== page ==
The study was entitled "OpenNotes" and published in the Annals of Internal Medicine. Ultimately the study concluded that an overwhelming 77% to 87% of patients felt more in control of their medical care and were more compliant with their prescription medication.  Initially, there were concerns from  physicians that their notes may offend or scare off patients but 105 primary care physicians participated in the study. Interestingly, the article points out that only about 34% of doctors nationwide have adopted electronic medical records.

From the perspective of this plaintiff's attorney, when you think about the other audiences reviewing your records:

  1. referring physicians to further your care; (Good)
  2. insurance companies and adjusters to deny your medical benefits to save them money; (Bad) and
  3. both plaintiff and defense attorneys for disputes in personal injuries, workers' compensation claims, and/or social security disability claims. (Good & Bad)

The only logical step is to ensure you as a patient are just as knowledgeable of your own records as the jack legged insurance adjuster combing through your file to find anything to deny you benefits you deserve, while falsely acting as if they have medical degrees.

In the end you know, it is your body and your life. Yes, you are legally entitled to those records, too.

 

 

Injured at Work in South Carolina? What you need to know. (Part 2)

This is the second of a series of blogs written to tell workers in South Carolina what they need to do if they suffer a work-related injury.  

2.    Tell the treating doctor that you got hurt at work!

In my previous blog, I stressed the importance of reporting your work injury immediately to your employer.  Today, I stress the importance of telling your doctor that you got hurt at work and how you got hurt at work.

In many denied workers’ compensation claims, there is, for lack of a better word, a swearing match going on between the injured worker and the employer.  The worker claims to have been injured on the job.  The employer denies that the worker got injured on the job or claims that the injured worker did not properly report his injury to the employer.  The workers’ compensation commissioner is charged with the responsibility of finding the truth and, therefore, must decide which one to believe.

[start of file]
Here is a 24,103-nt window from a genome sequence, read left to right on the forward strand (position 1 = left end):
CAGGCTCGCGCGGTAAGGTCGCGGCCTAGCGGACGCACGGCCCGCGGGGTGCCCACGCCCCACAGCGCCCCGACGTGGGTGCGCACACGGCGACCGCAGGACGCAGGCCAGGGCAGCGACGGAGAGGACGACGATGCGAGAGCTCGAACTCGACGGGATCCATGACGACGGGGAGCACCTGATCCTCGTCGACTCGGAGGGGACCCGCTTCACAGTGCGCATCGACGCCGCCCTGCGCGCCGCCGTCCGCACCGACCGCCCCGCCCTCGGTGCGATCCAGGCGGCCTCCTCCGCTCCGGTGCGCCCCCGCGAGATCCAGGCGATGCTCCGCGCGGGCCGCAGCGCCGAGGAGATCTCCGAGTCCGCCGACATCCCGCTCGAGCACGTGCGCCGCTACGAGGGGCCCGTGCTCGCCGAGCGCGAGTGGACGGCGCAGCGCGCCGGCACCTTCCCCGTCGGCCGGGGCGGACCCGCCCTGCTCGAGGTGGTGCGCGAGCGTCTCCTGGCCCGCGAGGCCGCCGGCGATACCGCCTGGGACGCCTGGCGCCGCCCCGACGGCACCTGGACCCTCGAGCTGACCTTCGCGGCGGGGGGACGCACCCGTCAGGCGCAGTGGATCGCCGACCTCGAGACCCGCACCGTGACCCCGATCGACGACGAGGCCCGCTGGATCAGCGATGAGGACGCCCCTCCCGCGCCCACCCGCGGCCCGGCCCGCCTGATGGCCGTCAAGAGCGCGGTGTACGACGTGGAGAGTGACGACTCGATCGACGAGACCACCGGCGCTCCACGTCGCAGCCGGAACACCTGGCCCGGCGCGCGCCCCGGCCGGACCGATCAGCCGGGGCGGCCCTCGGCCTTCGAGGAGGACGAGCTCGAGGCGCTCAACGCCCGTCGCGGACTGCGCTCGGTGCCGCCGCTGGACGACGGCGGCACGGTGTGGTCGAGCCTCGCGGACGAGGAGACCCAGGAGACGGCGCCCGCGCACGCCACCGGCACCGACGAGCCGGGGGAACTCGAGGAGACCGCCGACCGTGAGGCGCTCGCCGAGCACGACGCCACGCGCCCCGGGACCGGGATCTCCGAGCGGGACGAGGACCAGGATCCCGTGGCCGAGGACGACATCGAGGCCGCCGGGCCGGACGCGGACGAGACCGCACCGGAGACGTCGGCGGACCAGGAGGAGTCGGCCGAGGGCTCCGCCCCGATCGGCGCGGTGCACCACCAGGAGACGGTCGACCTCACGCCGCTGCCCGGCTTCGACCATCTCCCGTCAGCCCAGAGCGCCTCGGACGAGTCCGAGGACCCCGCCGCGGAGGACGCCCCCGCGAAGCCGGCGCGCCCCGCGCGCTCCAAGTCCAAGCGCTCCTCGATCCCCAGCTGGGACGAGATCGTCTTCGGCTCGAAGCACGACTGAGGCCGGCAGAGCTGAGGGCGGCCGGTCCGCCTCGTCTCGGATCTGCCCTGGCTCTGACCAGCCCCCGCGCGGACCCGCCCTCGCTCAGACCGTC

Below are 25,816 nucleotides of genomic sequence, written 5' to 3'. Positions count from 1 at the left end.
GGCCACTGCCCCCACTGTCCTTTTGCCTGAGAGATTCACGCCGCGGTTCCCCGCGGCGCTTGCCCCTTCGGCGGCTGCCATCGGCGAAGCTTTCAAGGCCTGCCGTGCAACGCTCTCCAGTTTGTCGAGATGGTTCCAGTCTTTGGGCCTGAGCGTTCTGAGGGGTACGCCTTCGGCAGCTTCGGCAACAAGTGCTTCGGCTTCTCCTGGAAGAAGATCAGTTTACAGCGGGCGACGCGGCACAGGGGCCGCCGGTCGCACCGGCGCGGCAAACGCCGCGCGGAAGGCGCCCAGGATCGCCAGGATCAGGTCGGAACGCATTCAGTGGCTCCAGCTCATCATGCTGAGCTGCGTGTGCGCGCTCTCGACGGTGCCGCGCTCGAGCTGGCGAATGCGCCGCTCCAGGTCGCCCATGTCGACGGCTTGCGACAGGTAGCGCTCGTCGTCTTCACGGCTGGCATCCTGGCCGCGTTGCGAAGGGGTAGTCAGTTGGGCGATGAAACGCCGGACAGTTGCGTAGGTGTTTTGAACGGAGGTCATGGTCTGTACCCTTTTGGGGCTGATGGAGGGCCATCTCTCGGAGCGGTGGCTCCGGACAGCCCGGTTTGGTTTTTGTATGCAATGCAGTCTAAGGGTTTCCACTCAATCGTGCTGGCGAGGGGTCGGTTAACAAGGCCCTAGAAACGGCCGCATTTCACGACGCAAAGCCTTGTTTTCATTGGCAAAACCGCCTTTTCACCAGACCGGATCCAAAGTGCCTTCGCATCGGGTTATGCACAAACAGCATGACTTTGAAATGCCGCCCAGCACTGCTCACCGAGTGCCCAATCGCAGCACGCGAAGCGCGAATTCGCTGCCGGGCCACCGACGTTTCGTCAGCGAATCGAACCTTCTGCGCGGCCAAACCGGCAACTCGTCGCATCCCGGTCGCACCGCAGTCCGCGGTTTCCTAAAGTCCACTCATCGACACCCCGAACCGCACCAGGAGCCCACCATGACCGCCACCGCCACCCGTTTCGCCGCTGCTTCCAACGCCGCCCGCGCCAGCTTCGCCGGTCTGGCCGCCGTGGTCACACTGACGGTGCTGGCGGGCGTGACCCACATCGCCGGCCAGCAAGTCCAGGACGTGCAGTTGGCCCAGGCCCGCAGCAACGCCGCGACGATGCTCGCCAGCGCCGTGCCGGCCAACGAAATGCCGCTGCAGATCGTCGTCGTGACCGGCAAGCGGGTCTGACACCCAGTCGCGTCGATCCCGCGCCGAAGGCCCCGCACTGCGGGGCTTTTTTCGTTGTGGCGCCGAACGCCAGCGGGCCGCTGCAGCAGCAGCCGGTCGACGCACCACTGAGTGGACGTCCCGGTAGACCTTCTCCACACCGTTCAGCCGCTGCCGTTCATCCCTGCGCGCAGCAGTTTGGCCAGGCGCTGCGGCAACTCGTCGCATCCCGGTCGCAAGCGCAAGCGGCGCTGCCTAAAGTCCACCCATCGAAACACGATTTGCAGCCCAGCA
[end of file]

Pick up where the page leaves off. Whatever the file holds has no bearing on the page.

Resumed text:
In my experience, the commissioner often relies on the medical records to break the tie.  He discounts the injured worker’s testimony as well as the employer’s denial because they are both taking self-serving positions.  Then, he especially looks at the initial medical record of treatment of the injured worker to find the truth because he assumes that the initial treating doctor does not “have a dog in the fight.”  If the initial medical record documents that the employee was being treated due to an injury that the employee contends occurred at work, and especially if the record describes how the injury occurred, the commissioner will view that record as giving credibility to the injured worker’s claim.  On the other hand, if the injured worker does not mention anything about the work injury to the initial treating doctor, the commissioner will likely view that record as giving credibility to the employer’s defense that the employee did not get hurt at work.

Therefore, if you were injured at work, it is imperative that you document that you are at the doctor’s office seeking treatment for an injury that occurred at work on all of the forms that the doctor’s staff may ask you to complete prior to your examination and then you must describe the injury to the doctor when he examines you so that he will include it in your medical record.  

As a general rule, the more details that you can give to the doctor, the more believable your claim will be to a commissioner.  For example:

  • know the exact date of your injury before you go into the doctor’s office.  Do not guess at your date of injury because it will come back to haunt you if your claim is contested and the date of injury that you give the doctor is wrong.  I have seen situations where the injured worker haphazardly reports to the doctor that he got hurt at work on Wednesday about two weeks ago and then prior to the workers’ compensation hearing we learn from  reviewing his time cards that the worker did not even work on that Wednesday.  At that point after closer examination, we realized that the injury actually occurred on Wednesday, but it was three weeks ago rather than two weeks ago as reported to the doctor.  That is an error that can be explained and corrected, but it could have been avoided all together if the worker had been prepared when he initially went to the doctor.
  • be specific in your description of the injury to the doctor.  Which is more believable?